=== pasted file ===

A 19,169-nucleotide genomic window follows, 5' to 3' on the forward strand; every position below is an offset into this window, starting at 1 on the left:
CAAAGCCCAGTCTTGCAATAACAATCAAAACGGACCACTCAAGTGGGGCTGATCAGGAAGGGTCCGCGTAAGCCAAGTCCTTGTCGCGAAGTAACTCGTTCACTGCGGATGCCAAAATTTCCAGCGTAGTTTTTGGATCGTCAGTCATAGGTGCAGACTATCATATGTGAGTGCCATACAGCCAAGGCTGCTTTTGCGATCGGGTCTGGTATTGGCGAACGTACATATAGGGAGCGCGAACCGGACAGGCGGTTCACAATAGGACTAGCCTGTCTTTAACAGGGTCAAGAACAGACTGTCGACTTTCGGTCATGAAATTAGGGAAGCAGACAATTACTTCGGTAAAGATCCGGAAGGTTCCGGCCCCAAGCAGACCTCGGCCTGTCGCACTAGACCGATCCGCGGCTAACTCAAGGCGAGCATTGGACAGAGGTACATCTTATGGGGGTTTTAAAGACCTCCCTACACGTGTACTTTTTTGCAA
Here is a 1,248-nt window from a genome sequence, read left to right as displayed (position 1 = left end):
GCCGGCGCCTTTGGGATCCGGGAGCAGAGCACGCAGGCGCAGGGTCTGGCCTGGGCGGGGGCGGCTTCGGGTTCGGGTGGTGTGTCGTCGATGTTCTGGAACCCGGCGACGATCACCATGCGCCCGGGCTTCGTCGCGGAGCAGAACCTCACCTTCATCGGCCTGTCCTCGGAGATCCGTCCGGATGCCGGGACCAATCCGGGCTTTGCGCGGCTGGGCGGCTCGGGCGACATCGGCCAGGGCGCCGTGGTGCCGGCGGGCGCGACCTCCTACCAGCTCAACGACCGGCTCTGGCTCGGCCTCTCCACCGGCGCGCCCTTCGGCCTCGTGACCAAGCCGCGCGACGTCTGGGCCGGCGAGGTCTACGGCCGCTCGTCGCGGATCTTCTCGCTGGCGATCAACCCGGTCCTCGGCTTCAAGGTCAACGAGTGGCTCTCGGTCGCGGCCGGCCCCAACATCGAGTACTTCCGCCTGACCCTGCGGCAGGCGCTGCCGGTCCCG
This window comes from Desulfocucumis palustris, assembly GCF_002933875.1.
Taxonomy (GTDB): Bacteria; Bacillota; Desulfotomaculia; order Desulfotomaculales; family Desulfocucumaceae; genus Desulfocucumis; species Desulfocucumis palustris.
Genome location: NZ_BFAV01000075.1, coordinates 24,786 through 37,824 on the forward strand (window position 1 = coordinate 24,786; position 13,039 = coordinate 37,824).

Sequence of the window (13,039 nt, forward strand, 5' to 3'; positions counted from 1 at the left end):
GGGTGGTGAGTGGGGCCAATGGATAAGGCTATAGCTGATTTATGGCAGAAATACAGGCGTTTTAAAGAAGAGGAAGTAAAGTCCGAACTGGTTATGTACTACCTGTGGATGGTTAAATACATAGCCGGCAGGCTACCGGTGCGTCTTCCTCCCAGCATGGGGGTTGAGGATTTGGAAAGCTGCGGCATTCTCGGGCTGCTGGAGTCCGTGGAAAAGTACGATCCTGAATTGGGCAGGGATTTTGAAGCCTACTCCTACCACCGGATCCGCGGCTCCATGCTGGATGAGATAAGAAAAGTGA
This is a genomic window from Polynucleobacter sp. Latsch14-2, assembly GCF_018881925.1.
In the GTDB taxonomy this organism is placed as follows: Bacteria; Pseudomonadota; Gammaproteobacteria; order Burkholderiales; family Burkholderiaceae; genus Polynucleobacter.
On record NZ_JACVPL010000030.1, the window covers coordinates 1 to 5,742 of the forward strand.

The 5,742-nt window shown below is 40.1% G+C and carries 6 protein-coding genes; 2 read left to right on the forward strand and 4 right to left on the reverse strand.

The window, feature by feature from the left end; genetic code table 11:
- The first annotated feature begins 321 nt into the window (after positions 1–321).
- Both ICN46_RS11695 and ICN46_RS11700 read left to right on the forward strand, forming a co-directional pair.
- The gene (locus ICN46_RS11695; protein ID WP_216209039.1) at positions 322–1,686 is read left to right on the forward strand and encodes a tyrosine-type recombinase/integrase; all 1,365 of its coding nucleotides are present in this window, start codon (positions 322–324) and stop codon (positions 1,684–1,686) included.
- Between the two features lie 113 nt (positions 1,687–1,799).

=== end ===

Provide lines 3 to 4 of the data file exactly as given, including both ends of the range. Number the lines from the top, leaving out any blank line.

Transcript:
Here is a 1,248-nt window from a genome sequence, read left to right as displayed (position 1 = left end):
GCCGGCGCCTTTGGGATCCGGGAGCAGAGCACGCAGGCGCAGGGTCTGGCCTGGGCGGGGGCGGCTTCGGGTTCGGGTGGTGTGTCGTCGATGTTCTGGAACCCGGCGACGATCACCATGCGCCCGGGCTTCGTCGCGGAGCAGAACCTCACCTTCATCGGCCTGTCCTCGGAGATCCGTCCGGATGCCGGGACCAATCCGGGCTTTGCGCGGCTGGGCGGCTCGGGCGACATCGGCCAGGGCGCCGTGGTGCCGGCGGGCGCGACCTCCTACCAGCTCAACGACCGGCTCTGGCTCGGCCTCTCCACCGGCGCGCCCTTCGGCCTCGTGACCAAGCCGCGCGACGTCTGGGCCGGCGAGGTCTACGGCCGCTCGTCGCGGATCTTCTCGCTGGCGATCAACCCGGTCCTCGGCTTCAAGGTCAACGAGTGGCTCTCGGTCGCGGCCGGCCCCAACATCGAGTACTTCCGCCTGACCCTGCGGCAGGCGCTGCCGGTCCCG